When to hire one: You may have a clear vision for your home, but an interior designer can help you bring it to life while making sure it satisfies nitty-gritty considerations such as space planning. A trained eye and a creative mind-set allow for devising solutions that you might never have imagined, and attention to the tiniest details will transform your space into a haven that looks polished and pulled together. 
What it will cost: Interior designers have various fee structures. They might charge an hourly rate (anywhere from $50 to $500); a flat fee, which could be as low as several thousand dollars and as high as five figures; or a percentage of total project costs. You may also be asked to pay a retainer before work begins.

Some designers take an approach known as cost-plus — they purchase materials, furnishings and more at a discount, then charge you the retail price, keeping the difference as their fee. If yours uses this method, be sure the cost discrepancies are transparent so that you'll know exactly what you're paying for services.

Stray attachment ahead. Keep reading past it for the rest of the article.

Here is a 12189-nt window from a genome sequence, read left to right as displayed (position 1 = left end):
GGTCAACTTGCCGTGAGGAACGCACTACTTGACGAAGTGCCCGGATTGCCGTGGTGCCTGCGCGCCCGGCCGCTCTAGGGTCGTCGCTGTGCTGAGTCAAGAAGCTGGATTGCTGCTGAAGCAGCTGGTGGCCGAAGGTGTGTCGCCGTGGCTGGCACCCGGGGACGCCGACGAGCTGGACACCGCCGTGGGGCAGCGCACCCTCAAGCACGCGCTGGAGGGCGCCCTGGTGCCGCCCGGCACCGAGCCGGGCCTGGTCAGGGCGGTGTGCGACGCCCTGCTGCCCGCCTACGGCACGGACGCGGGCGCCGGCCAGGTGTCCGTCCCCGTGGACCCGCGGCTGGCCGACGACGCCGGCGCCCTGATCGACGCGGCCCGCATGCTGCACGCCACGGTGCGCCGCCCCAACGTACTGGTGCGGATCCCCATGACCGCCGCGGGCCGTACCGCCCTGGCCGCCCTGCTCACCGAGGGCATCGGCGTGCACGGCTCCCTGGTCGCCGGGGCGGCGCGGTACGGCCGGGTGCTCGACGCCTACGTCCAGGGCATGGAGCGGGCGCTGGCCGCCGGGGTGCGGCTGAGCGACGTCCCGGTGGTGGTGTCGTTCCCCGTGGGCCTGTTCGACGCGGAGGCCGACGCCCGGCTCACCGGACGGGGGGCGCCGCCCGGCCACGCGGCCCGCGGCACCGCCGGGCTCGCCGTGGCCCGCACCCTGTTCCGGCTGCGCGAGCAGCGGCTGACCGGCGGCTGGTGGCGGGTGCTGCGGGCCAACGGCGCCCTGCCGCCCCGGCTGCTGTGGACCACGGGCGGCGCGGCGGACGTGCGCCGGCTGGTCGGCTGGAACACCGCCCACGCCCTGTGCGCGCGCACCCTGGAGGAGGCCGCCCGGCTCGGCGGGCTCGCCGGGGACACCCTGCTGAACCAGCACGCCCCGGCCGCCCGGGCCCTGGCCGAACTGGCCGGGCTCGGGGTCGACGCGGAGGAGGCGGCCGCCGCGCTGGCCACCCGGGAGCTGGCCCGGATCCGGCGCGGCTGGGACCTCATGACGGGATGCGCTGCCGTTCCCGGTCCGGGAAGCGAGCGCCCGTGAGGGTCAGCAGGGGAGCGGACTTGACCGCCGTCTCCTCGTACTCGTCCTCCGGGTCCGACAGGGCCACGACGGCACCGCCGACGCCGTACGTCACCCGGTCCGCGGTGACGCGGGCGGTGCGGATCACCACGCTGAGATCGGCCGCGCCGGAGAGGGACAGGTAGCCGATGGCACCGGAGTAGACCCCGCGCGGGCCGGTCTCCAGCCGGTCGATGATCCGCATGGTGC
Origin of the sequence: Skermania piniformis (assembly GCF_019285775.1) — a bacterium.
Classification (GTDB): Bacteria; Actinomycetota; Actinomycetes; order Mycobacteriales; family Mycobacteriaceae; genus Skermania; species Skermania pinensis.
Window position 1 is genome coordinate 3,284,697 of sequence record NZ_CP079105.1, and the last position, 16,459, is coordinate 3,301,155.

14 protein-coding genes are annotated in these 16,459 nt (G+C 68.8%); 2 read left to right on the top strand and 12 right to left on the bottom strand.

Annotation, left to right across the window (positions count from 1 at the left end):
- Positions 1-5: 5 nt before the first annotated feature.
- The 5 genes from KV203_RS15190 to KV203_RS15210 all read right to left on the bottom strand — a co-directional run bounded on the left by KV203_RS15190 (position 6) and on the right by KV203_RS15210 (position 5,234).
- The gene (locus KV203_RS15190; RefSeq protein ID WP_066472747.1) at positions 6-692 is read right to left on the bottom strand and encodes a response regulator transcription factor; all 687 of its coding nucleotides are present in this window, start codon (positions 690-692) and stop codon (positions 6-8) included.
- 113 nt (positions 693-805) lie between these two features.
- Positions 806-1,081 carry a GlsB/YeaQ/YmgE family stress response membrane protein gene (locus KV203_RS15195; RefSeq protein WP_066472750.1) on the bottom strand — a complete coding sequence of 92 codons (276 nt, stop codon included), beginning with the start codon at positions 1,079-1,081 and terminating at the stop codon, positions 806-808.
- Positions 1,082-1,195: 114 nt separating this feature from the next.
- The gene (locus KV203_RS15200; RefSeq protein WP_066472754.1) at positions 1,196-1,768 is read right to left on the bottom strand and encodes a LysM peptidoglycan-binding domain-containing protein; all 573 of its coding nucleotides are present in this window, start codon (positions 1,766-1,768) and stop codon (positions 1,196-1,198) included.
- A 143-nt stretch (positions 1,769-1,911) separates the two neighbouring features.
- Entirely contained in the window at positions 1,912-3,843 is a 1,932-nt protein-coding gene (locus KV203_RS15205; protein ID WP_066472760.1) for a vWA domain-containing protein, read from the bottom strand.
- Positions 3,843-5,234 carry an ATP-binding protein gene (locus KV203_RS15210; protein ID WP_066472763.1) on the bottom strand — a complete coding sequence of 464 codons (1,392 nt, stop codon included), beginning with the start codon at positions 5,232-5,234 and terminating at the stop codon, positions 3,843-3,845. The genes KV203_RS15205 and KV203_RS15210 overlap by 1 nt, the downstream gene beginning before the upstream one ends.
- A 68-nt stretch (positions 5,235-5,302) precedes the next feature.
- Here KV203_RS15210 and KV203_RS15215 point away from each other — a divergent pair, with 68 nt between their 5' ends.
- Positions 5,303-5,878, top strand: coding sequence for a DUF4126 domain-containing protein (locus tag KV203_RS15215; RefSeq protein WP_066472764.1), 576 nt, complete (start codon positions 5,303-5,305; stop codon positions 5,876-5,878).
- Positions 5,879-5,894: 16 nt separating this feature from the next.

If you're on a tight budget, don't assume that hiring a designer is beyond reach. Many will be happy to arrange a few hours of consulting or will help you source furnishings and decorative accents.
Where to find one: The directory of interior designers on Houzz is a good starting place, where you can find designers in your area and beyond and view their portfolios. Your local chapter of the American Society of Interior Designers (ASID) is also a good source.

If you spot a room you love when browsing Houzz photos and ideabooks, take note of the designer's name. (You'll see a link to professionals' profiles in the lower-right corner of their photos.) Some designers will work with clients who are based in other cities, though travel time and expenses can add up.